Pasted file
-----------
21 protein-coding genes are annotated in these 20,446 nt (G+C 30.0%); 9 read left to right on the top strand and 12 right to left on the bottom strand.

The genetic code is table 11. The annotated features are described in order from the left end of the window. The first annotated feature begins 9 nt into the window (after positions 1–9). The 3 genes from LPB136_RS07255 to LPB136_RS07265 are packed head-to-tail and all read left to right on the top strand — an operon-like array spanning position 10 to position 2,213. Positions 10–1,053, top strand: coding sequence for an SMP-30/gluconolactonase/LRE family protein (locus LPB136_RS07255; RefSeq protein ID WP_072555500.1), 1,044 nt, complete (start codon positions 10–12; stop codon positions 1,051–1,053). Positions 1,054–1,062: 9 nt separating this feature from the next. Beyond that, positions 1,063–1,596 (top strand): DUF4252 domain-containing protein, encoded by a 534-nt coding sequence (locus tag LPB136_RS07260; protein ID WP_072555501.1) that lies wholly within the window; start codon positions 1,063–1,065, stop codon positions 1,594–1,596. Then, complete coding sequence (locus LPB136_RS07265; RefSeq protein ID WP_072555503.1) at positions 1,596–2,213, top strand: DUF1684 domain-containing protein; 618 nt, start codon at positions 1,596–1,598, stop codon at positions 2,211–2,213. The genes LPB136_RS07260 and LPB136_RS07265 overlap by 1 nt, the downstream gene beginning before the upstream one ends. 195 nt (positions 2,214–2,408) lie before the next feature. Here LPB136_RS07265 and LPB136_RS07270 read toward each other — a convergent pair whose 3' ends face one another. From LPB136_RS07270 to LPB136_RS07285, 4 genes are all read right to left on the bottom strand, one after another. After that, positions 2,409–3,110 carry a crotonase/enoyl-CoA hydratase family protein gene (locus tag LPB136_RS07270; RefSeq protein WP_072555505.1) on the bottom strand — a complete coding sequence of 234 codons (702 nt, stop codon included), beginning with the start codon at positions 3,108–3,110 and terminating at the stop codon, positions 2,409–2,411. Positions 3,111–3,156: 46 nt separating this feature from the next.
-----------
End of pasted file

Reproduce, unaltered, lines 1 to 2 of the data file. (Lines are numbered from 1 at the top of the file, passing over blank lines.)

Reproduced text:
21 protein-coding genes are annotated in these 20,446 nt (G+C 30.0%); 9 read left to right on the top strand and 12 right to left on the bottom strand.

The genetic code is table 11. The annotated features are described in order from the left end of the window. The first annotated feature begins 9 nt into the window (after positions 1–9). The 3 genes from LPB136_RS07255 to LPB136_RS07265 are packed head-to-tail and all read left to right on the top strand — an operon-like array spanning position 10 to position 2,213. Positions 10–1,053, top strand: coding sequence for an SMP-30/gluconolactonase/LRE family protein (locus LPB136_RS07255; RefSeq protein ID WP_072555500.1), 1,044 nt, complete (start codon positions 10–12; stop codon positions 1,051–1,053). Positions 1,054–1,062: 9 nt separating this feature from the next. Beyond that, positions 1,063–1,596 (top strand): DUF4252 domain-containing protein, encoded by a 534-nt coding sequence (locus tag LPB136_RS07260; protein ID WP_072555501.1) that lies wholly within the window; start codon positions 1,063–1,065, stop codon positions 1,594–1,596. Then, complete coding sequence (locus LPB136_RS07265; RefSeq protein ID WP_072555503.1) at positions 1,596–2,213, top strand: DUF1684 domain-containing protein; 618 nt, start codon at positions 1,596–1,598, stop codon at positions 2,211–2,213. The genes LPB136_RS07260 and LPB136_RS07265 overlap by 1 nt, the downstream gene beginning before the upstream one ends. 195 nt (positions 2,214–2,408) lie before the next feature. Here LPB136_RS07265 and LPB136_RS07270 read toward each other — a convergent pair whose 3' ends face one another. From LPB136_RS07270 to LPB136_RS07285, 4 genes are all read right to left on the bottom strand, one after another. After that, positions 2,409–3,110 carry a crotonase/enoyl-CoA hydratase family protein gene (locus tag LPB136_RS07270; RefSeq protein WP_072555505.1) on the bottom strand — a complete coding sequence of 234 codons (702 nt, stop codon included), beginning with the start codon at positions 3,108–3,110 and terminating at the stop codon, positions 2,409–2,411. Positions 3,111–3,156: 46 nt separating this feature from the next.